Which brings us back to Baldwin. Things are actually looking up for the town of Baldwin. Shops that were closed are now open. Two different dollar stores within a block of each other now both have lit signs and cars in their parking lots. The antique store looks like it actually sees travelers now. The completion of construction on the nearby Interstate 10 interchange has certainly helped, as have the improvements done to 301 from Yulee, but I think there’s something bigger at work. People are optimistic again. Even up north, real estate is beginning to make its bounce back after the last eight years of the overregulated abyssal recession that didn’t seem like it was ever going to end. Things are being built again.
This plague of recovery isn’t entirely Trump’s fault. The economy was returning at the tail end of Obama’s regime, but that was more in spite of his executive regulations rather than because of any of them. Everything he’d tried to actively stimulate the economy had failed—the stimulus package at the beginning destroyed more than it helped, his green energy incentives resulted in fraud and bankruptcy cases, and his healthcare reform has damaged small business to the point of breaking. But Trump’s first weeks in office resulted in Obama’s precious regulations being almost unilaterally erased. And six months later, we’re starting to see the tangible results, not just the stock market ticks.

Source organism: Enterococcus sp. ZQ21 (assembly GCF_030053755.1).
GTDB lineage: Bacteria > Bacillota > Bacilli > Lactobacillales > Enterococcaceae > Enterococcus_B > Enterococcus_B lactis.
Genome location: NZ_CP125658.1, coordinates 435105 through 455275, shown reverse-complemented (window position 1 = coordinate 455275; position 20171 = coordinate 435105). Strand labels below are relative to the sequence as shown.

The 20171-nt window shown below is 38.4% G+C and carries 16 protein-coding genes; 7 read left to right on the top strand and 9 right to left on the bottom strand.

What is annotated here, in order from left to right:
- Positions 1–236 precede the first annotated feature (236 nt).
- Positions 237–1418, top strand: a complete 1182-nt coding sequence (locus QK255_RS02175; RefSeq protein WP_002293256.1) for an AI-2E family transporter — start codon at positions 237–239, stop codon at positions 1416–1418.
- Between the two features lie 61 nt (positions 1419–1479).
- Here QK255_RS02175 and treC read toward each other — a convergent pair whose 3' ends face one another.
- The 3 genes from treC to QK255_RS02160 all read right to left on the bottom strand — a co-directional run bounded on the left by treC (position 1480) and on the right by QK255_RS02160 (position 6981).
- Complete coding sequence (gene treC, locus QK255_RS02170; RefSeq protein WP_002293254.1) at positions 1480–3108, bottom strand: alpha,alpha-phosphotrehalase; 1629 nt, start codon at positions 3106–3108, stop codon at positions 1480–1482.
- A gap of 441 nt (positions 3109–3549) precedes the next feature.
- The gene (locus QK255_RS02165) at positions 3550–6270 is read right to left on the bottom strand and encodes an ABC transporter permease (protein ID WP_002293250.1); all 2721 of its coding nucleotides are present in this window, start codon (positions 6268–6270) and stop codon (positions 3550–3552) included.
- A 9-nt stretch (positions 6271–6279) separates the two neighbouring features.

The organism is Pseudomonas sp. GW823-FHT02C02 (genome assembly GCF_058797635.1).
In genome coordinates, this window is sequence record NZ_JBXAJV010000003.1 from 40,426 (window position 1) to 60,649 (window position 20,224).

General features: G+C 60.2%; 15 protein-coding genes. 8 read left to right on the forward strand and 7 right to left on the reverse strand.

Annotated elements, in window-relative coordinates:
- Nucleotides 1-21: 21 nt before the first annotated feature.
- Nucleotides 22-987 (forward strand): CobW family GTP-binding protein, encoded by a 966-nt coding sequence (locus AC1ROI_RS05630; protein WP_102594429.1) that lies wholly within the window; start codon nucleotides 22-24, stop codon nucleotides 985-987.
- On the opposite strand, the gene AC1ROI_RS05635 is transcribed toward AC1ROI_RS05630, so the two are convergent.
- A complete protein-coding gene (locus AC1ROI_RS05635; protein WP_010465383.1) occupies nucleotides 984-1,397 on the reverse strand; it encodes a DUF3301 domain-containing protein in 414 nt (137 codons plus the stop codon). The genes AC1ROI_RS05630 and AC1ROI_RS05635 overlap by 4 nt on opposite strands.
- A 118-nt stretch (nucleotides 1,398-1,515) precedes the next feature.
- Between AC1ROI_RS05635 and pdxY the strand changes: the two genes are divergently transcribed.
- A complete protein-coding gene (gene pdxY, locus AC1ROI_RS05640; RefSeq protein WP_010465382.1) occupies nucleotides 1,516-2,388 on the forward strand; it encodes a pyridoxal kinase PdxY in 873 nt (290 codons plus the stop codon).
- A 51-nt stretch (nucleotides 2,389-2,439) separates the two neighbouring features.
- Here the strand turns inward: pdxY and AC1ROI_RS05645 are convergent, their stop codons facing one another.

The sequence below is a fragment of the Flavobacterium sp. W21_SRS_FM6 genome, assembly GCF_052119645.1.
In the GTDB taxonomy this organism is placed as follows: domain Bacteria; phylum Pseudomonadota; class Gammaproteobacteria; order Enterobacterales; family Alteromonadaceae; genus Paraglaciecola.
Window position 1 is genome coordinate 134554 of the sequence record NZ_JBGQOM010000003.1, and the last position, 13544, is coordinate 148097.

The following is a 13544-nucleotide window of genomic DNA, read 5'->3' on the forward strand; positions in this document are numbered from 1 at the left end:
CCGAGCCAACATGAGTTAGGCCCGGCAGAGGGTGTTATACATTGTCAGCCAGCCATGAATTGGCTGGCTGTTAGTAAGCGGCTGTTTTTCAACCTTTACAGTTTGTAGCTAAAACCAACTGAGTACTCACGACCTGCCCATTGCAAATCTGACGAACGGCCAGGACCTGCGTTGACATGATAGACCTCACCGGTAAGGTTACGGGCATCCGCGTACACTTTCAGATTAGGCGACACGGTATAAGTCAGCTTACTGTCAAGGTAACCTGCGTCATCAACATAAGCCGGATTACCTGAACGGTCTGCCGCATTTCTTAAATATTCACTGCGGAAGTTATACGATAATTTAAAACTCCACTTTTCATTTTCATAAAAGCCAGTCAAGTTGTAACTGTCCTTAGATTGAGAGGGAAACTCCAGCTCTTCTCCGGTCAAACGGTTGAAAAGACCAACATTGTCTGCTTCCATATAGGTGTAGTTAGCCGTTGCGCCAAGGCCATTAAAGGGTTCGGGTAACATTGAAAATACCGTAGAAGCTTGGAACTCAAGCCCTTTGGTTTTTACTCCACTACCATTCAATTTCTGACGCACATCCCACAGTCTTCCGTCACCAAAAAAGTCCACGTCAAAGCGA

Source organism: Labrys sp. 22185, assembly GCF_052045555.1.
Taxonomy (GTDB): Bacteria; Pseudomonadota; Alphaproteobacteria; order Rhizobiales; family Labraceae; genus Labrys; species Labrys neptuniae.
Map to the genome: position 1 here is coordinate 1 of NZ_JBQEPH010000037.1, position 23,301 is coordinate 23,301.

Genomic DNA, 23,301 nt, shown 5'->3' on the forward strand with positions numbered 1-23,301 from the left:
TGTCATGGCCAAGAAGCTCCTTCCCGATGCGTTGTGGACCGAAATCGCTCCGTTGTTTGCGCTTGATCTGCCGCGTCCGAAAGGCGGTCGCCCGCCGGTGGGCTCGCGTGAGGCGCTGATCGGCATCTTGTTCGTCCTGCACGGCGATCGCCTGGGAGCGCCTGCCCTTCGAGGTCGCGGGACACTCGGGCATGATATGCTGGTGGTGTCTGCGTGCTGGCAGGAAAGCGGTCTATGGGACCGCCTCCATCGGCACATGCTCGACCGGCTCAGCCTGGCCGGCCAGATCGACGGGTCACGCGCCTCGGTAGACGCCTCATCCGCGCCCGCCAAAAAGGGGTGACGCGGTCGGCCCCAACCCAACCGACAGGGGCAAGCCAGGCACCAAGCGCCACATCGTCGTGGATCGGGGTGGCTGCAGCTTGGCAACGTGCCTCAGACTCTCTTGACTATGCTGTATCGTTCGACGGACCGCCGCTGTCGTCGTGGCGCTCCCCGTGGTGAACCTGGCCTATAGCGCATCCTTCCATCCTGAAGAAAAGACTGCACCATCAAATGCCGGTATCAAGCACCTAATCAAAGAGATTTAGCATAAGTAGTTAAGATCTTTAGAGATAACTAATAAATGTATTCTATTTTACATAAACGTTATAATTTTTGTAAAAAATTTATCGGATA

Not all small towns are going to make it. Waldo, another miniscule settlement just down the road south from Baldwin, isn’t so lucky. It still looks like it’s in a state of decline that may, perhaps, never recover. Some industries will not return. Coal and steel—the bedrock of Midwestern economics—are the ones everyone is waiting for, and with modern technology there’s little reason not to expect those jobs to come back. But manufacturing? Automotive? Textiles? Railroads? The ways of life in these smaller regions of the world are going away as the rural areas dwindle into old age and then into graveyards. Even if small communities end up popping up and thriving once more, the people around to carry on the American ethos—the old timers, the shop owners, the storytellers—will all be dead and replaced, probably by people whose family and ethnic histories are completely different.
But hey, in the meantime, something survives. The old generation is certainly sinking, and the fundamental transformation of America that the Left so vehemently fought for is seeing its completion with the Millennial generation. Modernization, commercialization, and globalization all certainly contributed their fair share, too. The destruction of the small town has come with the destruction of the very idea of the community, and that’s a hard thing to get back. How do you make appeals to the smartphone-addicted, secularized youth who can’t even be convinced to do their own dishes, much else help out with their roommate’s? How do you make the case to a promiscuous college student that marriage leads to a better, more fulfilling life than the hookup culture that she’s too short-sighted to realize isn’t going to last her past the age of thirty-five? How do you convince the recent graduate that his grandparents really do have worthwhile wisdom to pass on down and that they aren’t just a pair of dementia-riddled old kooks living on the fringes of the concrete jungle?
Well, maybe encouraging them to actually take a first-hand look at their own country is a start.